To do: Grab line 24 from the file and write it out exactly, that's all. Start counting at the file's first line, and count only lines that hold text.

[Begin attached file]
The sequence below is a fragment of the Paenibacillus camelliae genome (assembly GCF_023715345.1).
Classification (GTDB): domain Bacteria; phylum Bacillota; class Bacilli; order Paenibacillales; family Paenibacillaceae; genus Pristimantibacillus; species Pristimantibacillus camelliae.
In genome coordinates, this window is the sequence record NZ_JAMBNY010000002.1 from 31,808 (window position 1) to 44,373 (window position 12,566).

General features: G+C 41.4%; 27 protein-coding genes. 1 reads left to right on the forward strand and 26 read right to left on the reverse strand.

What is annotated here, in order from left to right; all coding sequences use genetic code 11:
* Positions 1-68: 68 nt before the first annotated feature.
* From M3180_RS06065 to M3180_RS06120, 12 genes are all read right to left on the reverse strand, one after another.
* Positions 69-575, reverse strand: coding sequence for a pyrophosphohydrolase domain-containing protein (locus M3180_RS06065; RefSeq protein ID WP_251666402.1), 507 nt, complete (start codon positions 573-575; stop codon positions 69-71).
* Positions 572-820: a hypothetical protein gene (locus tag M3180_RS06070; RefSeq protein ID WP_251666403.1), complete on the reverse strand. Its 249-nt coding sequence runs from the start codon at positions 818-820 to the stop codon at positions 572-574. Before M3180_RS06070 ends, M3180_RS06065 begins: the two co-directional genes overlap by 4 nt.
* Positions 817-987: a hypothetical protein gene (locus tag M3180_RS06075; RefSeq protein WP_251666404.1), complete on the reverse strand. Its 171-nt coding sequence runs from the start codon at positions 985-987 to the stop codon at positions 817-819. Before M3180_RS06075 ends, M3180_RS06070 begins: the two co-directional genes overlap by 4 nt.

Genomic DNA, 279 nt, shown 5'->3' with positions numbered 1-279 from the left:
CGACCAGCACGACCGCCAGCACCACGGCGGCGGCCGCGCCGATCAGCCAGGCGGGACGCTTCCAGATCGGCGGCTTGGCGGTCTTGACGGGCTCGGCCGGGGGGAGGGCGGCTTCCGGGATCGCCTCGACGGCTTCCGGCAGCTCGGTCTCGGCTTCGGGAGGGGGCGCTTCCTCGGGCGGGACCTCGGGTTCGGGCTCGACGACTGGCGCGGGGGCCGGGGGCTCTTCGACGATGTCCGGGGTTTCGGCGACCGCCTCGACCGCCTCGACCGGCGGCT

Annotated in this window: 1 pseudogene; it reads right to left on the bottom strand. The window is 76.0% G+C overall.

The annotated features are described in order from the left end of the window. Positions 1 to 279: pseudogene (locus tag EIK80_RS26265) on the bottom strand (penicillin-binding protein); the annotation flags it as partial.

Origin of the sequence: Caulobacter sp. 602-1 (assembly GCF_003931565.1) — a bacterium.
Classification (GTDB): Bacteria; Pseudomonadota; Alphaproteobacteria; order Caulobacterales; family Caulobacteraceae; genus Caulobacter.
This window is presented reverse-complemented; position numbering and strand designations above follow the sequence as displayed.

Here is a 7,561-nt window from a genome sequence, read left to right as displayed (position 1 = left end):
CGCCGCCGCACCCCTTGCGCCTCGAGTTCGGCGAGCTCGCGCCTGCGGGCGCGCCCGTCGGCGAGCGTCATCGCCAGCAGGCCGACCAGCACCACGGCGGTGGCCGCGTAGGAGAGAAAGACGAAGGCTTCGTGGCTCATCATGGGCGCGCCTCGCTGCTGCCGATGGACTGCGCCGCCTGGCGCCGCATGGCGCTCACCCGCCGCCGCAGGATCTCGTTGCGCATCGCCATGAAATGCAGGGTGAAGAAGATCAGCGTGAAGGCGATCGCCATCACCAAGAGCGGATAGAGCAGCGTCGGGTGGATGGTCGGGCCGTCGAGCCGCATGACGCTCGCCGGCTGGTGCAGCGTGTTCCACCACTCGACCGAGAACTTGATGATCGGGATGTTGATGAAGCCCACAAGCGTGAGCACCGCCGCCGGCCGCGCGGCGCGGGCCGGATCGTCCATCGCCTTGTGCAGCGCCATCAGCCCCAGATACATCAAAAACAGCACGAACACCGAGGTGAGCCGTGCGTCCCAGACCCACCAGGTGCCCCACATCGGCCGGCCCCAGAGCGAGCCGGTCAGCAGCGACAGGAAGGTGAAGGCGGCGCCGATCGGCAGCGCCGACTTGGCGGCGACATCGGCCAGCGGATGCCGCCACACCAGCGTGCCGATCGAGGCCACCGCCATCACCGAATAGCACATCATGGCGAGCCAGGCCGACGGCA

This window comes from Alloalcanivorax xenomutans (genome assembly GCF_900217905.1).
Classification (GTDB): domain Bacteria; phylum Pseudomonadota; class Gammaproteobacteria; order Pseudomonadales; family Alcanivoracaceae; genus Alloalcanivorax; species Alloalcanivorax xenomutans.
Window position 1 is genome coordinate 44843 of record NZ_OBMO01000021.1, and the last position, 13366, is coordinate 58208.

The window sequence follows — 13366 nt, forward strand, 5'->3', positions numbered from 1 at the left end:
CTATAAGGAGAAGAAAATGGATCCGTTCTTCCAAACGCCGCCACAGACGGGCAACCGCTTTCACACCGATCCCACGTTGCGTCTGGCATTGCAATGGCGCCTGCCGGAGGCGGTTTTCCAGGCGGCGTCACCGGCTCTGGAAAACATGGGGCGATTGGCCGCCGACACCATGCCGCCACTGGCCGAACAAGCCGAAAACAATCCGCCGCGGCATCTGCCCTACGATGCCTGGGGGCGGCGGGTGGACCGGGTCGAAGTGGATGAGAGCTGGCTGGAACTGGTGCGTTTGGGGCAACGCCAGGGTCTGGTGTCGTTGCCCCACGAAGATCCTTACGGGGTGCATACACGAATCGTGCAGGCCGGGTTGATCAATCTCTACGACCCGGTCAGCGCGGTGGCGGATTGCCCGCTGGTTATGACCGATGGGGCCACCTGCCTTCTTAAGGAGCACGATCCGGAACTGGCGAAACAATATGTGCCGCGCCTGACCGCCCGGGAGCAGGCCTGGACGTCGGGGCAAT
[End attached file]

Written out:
CTATAAGGAGAAGAAAATGGATCCGTTCTTCCAAACGCCGCCACAGACGGGCAACCGCTTTCACACCGATCCCACGTTGCGTCTGGCATTGCAATGGCGCCTGCCGGAGGCGGTTTTCCAGGCGGCGTCACCGGCTCTGGAAAACATGGGGCGATTGGCCGCCGACACCATGCCGCCACTGGCCGAACAAGCCGAAAACAATCCGCCGCGGCATCTGCCCTACGATGCCTGGGGGCGGCGGGTGGACCGGGTCGAAGTGGATGAGAGCTGGCTGGAACTGGTGCGTTTGGGGCAACGCCAGGGTCTGGTGTCGTTGCCCCACGAAGATCCTTACGGGGTGCATACACGAATCGTGCAGGCCGGGTTGATCAATCTCTACGACCCGGTCAGCGCGGTGGCGGATTGCCCGCTGGTTATGACCGATGGGGCCACCTGCCTTCTTAAGGAGCACGATCCGGAACTGGCGAAACAATATGTGCCGCGCCTGACCGCCCGGGAGCAGGCCTGGACGTCGGGGCAAT